Nintendo has long been synonymous with entertainment. But now the gaming giant is getting into education.
The company announced on Tuesday it is partnering with education nonprofit Institute of Play to bring its popular Switch gaming console and DIY Labo kits to 100 classrooms across the United States. The effort aims to help kids build communication and critical thinking skills in science, technology, engineering, art and mathematics (STEAM).
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The Nintendo Switch, which is both a handheld and home console, sold roughly 10 million units after its launch. In January 2018, the company introduced Nintendo Labo, series of DIY projects that allows kids to build things such as an RC car, a fishing rod and a piano out of cardboard. These cardboard figures are used with Switch video games and can tech basic programming skills through its Toy-Con Garage feature.
Nintendo is bringing the products to 100 schools nationwide for kids ages 8 to 11. A pilot program has already brought kits to 11 schools in the New York City Tri-State area. The program will run through March 2019.
Interested schools can also apply to participate. The Institute of Play said it will eventually create lesson plans for any teacher who wants to introduce it in their classroom.
Reggie Fils-Aime, Nintendo of America's president and chief operating officer, told CNN Business the move aims to give back to the community and get the next generation of workers excited about new technology.
"Nintendo thinks in terms of the long-term," he said."The importance of STEM and STEAM for us is core to having great employees in the future."
Arana Shapiro, co-executive director of the Institute of Play, said the response so far has been strong.
"Kids are very excited by it. There's immediate buy-in from them," she said. "Teachers were skeptical at the beginning, but they've gotten excited across the board by the end. The tipping point for them is the Toy-Con Garage part and being able to see kids tweak [the product] and make it their own."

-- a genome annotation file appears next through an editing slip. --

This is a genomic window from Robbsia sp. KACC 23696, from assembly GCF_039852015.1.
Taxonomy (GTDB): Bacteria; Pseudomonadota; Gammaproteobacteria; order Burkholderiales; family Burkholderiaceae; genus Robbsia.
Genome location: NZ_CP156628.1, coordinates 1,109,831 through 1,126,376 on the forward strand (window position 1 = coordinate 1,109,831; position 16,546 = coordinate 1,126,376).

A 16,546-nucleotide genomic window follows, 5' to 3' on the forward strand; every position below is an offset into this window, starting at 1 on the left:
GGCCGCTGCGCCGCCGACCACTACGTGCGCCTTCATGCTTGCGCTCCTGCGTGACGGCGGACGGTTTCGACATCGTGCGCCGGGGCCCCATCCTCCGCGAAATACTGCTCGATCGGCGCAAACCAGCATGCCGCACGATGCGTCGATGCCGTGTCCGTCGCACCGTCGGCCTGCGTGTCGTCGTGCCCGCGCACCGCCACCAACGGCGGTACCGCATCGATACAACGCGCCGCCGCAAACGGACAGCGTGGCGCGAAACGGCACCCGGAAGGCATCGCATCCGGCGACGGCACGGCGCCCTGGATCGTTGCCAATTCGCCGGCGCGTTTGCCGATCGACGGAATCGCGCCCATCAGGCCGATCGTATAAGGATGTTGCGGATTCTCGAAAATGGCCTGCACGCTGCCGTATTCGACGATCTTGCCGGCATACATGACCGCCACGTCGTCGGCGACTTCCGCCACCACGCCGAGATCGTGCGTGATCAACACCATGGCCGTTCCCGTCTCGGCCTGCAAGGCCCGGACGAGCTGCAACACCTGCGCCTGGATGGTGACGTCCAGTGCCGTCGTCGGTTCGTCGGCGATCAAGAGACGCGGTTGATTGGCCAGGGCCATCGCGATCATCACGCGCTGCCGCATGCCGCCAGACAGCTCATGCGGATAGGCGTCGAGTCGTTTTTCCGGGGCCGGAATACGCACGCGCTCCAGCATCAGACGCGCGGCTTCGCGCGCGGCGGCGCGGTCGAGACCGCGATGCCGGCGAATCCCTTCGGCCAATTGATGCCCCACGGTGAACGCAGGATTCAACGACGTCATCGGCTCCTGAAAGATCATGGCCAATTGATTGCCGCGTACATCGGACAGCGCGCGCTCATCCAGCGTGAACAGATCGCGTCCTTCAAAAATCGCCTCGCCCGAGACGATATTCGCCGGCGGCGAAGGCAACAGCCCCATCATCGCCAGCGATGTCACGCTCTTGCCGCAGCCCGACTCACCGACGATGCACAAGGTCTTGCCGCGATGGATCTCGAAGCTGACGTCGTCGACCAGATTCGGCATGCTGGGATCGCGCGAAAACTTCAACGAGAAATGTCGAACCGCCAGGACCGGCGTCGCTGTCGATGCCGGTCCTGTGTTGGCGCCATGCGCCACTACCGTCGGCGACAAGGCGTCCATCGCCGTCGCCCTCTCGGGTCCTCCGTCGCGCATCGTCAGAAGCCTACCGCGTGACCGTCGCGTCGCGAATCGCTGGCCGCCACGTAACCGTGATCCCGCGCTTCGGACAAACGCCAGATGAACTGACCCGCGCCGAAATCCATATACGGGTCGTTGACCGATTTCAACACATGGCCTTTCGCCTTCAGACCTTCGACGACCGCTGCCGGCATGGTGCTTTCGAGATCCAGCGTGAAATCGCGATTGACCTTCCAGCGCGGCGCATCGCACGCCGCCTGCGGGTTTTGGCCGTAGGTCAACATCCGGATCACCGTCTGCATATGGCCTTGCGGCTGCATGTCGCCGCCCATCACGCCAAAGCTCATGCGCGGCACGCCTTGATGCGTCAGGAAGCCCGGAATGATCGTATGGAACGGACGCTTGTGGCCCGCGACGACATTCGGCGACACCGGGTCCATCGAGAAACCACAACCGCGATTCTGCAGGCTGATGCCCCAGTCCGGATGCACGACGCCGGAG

Nintendo's move into the classroom comes at a time when "screen time" is under scrutiny. Studies have shown kids and teens who are addicted to their smartphones tend to be less attentive, get less sleep and are more at risk of depression and suicide.
Although the Labo kit gets students to build things and use their imagination, a screen is still central to the process. But Fils-Aime says Labo kits provide more than just entertainment to pass the time.
"It inspires people, particularly kids to make creations and figure out how they work," he said. "The do-it-yourself, tactile nature really is what drives the experience. Because of the hands-on nature we feel it provides a really compelling experience for kids."
Michael Pachter, an analyst at Wedbush, said the Switch device is less controversial than other devices such as Xbox or PlayStation because most of the content is E-rated and not sensitive for kids.
"You don't feel as bad about your kids spending time using it," he said.
He believes Labo is an attempt to ride the success of Nintendo's Wii, which blended gaming with interaction in the real world, by launching a new product.
Shapiro from the Institute of Play said the value of the kit is in how kids are encouraged to problem solve and think critically in a fun way.
"We are always on the lookout for new tools and technologies that combine the best of learning with the spirit of play," she said. "With Nintendo Labo, we found an inspiring and innovative approach in both areas."